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Self-Employment and Labor Force Participation of Older Males (Revised)

  • Victor R. Fuchs

This longitudinal analysis of the labor market behavior of older, urban white males in 1969, 1971, and 1973 focuses on changes from wage-and-salary to self-employment and changes from working to non-working status. In each two-year transition approximately four percent of wage-and-salary workers switched to self-employment. They were primarily men who were previously self-employed or who were in wage-and-salary occupations with characteristics similar to self-employment, e.g., managers and salesmen. For a blue collar worker employed forty hours per week the predicted probability of switching was close to zero. Controlling for a large number of economic and demographic variables, the self-employed were significantly more likely to continue to work, partly by reducing their workweek to under 35 hours. Other significant predictors of continuing to work are good health, years of schooling, white collar occupation, no expectation of a private pension, and a workweek longer than fifty hours. Age is also important, especially at the eligibility ages set by social security.

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Paper provided by National Bureau of Economic Research, Inc in its series NBER Working Papers with number 0584.

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Date of creation: Nov 1980
Date of revision:
Publication status: published as Fuchs, Victor R. "Self-Employment and Labor Force Participation of Older Males," The Journal of Human Resources, Vol. XVII, No. 3 (Summer 1982), pp. 3 39-357.
Handle: RePEc:nbr:nberwo:0584
Note: LS
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  1. Lazear, Edward P, 1979. "Why Is There Mandatory Retirement?," Journal of Political Economy, University of Chicago Press, vol. 87(6), pages 1261-84, December.
  2. Paul J. Taubman & Sherwin Rosen, 1980. "Healthiness, Education, and Marital Status," NBER Working Papers 0611, National Bureau of Economic Research, Inc.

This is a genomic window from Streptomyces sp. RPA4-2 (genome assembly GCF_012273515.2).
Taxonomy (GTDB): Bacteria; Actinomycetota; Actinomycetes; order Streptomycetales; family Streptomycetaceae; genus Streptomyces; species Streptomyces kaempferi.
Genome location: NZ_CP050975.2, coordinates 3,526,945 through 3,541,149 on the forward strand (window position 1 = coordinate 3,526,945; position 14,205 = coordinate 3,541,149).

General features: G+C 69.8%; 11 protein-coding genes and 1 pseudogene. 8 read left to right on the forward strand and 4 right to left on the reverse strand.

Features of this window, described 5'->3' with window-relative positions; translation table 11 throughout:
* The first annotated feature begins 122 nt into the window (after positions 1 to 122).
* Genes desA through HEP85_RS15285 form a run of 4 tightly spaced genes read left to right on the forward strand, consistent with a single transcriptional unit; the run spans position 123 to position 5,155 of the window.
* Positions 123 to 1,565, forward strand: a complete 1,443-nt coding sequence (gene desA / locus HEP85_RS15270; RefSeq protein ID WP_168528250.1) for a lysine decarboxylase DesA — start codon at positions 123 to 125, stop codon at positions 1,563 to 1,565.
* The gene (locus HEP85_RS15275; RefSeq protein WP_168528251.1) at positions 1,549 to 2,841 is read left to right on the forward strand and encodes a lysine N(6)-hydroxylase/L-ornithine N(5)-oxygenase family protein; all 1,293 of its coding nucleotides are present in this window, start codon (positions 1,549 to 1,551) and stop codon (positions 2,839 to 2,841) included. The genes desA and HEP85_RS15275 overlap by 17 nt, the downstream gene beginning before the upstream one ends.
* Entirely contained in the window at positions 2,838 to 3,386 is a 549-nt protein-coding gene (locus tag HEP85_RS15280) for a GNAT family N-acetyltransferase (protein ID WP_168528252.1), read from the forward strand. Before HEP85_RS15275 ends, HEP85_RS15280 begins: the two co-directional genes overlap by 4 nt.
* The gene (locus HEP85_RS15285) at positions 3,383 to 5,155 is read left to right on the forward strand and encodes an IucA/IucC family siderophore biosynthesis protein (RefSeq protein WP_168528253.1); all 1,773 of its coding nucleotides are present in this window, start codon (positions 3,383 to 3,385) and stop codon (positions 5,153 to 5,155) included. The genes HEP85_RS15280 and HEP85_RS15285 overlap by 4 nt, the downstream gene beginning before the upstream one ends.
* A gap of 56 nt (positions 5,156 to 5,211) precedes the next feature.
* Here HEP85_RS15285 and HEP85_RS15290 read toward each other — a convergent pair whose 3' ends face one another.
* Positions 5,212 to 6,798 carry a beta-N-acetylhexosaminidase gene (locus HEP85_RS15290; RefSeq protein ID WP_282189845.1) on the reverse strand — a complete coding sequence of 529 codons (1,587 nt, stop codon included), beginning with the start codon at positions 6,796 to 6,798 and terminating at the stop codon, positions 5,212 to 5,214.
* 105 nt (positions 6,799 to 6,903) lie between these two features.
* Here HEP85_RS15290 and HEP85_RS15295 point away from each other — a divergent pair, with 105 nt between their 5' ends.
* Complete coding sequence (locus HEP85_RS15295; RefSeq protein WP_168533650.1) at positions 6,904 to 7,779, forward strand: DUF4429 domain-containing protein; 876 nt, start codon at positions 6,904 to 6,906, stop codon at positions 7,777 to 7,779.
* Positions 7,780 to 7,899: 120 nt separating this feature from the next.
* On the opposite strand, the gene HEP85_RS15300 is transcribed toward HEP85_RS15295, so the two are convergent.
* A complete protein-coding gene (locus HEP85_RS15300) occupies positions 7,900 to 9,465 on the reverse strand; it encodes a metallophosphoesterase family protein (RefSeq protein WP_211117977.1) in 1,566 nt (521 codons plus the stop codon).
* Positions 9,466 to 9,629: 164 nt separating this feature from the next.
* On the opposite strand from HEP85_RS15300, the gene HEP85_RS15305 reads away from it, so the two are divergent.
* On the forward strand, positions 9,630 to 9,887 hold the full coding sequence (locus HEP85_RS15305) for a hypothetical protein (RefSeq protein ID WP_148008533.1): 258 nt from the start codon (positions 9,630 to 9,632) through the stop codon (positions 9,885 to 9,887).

3. Roger H. Gordon & Alan S. Blinder, 1980. "Market Wages, Reservation Wages, and Retirement Decisions," NBER Working Papers 0513, National Bureau of Economic Research, Inc.
  4. Joseph F. Quinn, 1977. "Microeconomic Determinants of Early Retirement: A Cross-Sectional View of White Married Men," Journal of Human Resources, University of Wisconsin Press, vol. 12(3), pages 329-346.
  5. Boskin, Michael J, 1977. "Social Security and Retirement Decisions," Economic Inquiry, Western Economic Association International, vol. 15(1), pages 1-25, January.
  6. Boskin, Michael J. & Hurd, Michael D., 1978. "The effect of social security on early retirement," Journal of Public Economics, Elsevier, vol. 10(3), pages 361-377, December.
  7. Pellechio, Anthony J, 1979. "Social Security Financing and Retirement Behavior," American Economic Review, American Economic Association, vol. 69(2), pages 284-87, May.
  8. Richard V. Burkhauser, 1979. "The Pension Acceptance Decision of Older Workers," Journal of Human Resources, University of Wisconsin Press, vol. 14(1), pages 63-75.
  9. Burkhauser, Richard V & Turner, John A, 1978. "A Time-Series Analysis on Social Security and Its Effect on the Market Work of Men at Younger Ages," Journal of Political Economy, University of Chicago Press, vol. 86(4), pages 701-15, August.
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